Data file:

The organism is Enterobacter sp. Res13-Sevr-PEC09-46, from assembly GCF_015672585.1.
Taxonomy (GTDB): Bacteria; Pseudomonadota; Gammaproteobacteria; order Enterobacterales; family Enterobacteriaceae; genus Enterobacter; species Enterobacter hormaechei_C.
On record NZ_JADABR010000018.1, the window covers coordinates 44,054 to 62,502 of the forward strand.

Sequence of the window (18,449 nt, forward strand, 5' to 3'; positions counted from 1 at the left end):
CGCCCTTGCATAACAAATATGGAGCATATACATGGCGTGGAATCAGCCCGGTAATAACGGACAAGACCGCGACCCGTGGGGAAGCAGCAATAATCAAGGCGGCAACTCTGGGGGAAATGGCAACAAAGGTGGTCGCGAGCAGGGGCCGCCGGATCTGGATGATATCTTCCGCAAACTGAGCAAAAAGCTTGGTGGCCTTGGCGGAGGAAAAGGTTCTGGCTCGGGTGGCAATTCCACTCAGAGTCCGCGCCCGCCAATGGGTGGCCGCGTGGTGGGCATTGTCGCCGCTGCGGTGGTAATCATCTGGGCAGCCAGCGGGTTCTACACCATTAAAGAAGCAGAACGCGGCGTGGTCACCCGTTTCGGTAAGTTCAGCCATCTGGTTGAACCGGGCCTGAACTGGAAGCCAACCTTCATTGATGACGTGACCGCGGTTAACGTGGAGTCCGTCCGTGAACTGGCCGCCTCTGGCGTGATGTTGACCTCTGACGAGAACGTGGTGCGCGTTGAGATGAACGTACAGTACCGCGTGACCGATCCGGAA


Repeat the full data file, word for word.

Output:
The organism is Enterobacter sp. Res13-Sevr-PEC09-46, from assembly GCF_015672585.1.
Taxonomy (GTDB): Bacteria; Pseudomonadota; Gammaproteobacteria; order Enterobacterales; family Enterobacteriaceae; genus Enterobacter; species Enterobacter hormaechei_C.
On record NZ_JADABR010000018.1, the window covers coordinates 44,054 to 62,502 of the forward strand.

Sequence of the window (18,449 nt, forward strand, 5' to 3'; positions counted from 1 at the left end):
CGCCCTTGCATAACAAATATGGAGCATATACATGGCGTGGAATCAGCCCGGTAATAACGGACAAGACCGCGACCCGTGGGGAAGCAGCAATAATCAAGGCGGCAACTCTGGGGGAAATGGCAACAAAGGTGGTCGCGAGCAGGGGCCGCCGGATCTGGATGATATCTTCCGCAAACTGAGCAAAAAGCTTGGTGGCCTTGGCGGAGGAAAAGGTTCTGGCTCGGGTGGCAATTCCACTCAGAGTCCGCGCCCGCCAATGGGTGGCCGCGTGGTGGGCATTGTCGCCGCTGCGGTGGTAATCATCTGGGCAGCCAGCGGGTTCTACACCATTAAAGAAGCAGAACGCGGCGTGGTCACCCGTTTCGGTAAGTTCAGCCATCTGGTTGAACCGGGCCTGAACTGGAAGCCAACCTTCATTGATGACGTGACCGCGGTTAACGTGGAGTCCGTCCGTGAACTGGCCGCCTCTGGCGTGATGTTGACCTCTGACGAGAACGTGGTGCGCGTTGAGATGAACGTACAGTACCGCGTGACCGATCCGGAA